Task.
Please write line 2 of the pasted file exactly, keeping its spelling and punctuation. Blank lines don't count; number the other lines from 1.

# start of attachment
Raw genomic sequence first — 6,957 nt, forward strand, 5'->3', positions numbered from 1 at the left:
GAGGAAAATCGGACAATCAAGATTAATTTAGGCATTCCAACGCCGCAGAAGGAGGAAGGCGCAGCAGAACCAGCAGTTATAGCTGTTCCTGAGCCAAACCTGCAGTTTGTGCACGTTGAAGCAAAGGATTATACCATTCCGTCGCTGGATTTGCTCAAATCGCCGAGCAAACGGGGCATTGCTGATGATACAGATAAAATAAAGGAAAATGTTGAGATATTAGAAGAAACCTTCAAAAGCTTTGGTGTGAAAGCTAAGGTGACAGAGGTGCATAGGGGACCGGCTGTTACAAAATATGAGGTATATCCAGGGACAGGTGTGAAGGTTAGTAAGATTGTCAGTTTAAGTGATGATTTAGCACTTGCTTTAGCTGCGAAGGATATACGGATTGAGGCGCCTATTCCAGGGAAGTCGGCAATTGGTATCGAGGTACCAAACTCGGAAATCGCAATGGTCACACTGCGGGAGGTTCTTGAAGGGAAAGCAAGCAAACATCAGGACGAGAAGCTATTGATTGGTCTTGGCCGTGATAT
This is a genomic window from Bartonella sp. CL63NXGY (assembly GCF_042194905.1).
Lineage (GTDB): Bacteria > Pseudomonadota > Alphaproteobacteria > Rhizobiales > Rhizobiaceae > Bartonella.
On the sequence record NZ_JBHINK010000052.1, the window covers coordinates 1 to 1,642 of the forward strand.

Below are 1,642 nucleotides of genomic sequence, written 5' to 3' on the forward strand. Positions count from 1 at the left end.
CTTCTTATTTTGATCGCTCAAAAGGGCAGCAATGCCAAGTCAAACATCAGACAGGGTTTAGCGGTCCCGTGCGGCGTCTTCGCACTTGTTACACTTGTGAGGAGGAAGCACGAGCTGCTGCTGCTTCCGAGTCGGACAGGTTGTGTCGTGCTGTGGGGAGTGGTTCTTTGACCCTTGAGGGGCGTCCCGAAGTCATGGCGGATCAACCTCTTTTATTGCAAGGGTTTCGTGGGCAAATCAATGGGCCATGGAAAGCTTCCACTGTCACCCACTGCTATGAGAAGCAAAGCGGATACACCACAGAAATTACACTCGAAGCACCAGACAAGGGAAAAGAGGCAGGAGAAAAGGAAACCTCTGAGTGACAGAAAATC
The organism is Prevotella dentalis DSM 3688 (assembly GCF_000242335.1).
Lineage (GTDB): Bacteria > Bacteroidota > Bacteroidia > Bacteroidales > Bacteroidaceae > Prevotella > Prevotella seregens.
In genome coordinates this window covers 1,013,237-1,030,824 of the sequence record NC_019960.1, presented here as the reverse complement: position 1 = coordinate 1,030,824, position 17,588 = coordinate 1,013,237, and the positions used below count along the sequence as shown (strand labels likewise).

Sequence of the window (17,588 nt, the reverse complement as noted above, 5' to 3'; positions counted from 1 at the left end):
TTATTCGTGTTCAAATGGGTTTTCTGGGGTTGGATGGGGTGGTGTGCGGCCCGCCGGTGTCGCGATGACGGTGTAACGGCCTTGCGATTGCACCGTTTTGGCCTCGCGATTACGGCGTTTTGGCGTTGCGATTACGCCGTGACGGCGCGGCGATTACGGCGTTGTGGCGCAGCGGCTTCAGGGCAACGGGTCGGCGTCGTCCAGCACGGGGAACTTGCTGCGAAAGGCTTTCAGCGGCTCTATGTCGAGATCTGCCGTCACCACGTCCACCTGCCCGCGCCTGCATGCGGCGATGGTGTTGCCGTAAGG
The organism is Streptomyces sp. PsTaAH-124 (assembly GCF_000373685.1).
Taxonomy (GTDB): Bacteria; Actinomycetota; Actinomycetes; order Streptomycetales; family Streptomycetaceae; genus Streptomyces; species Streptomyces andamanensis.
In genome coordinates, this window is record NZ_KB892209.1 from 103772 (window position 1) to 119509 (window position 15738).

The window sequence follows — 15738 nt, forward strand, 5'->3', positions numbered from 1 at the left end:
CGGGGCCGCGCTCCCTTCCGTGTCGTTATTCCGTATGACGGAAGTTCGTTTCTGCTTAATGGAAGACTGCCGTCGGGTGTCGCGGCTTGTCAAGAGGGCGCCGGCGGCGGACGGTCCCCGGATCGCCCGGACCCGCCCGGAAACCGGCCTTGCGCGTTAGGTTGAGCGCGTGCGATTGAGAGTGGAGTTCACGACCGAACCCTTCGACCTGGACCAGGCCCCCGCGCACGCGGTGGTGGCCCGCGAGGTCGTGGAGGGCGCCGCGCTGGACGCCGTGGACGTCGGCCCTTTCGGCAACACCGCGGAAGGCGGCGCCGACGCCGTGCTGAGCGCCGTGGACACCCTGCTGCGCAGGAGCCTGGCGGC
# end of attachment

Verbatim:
GAGGAAAATCGGACAATCAAGATTAATTTAGGCATTCCAACGCCGCAGAAGGAGGAAGGCGCAGCAGAACCAGCAGTTATAGCTGTTCCTGAGCCAAACCTGCAGTTTGTGCACGTTGAAGCAAAGGATTATACCATTCCGTCGCTGGATTTGCTCAAATCGCCGAGCAAACGGGGCATTGCTGATGATACAGATAAAATAAAGGAAAATGTTGAGATATTAGAAGAAACCTTCAAAAGCTTTGGTGTGAAAGCTAAGGTGACAGAGGTGCATAGGGGACCGGCTGTTACAAAATATGAGGTATATCCAGGGACAGGTGTGAAGGTTAGTAAGATTGTCAGTTTAAGTGATGATTTAGCACTTGCTTTAGCTGCGAAGGATATACGGATTGAGGCGCCTATTCCAGGGAAGTCGGCAATTGGTATCGAGGTACCAAACTCGGAAATCGCAATGGTCACACTGCGGGAGGTTCTTGAAGGGAAAGCAAGCAAACATCAGGACGAGAAGCTATTGATTGGTCTTGGCCGTGATAT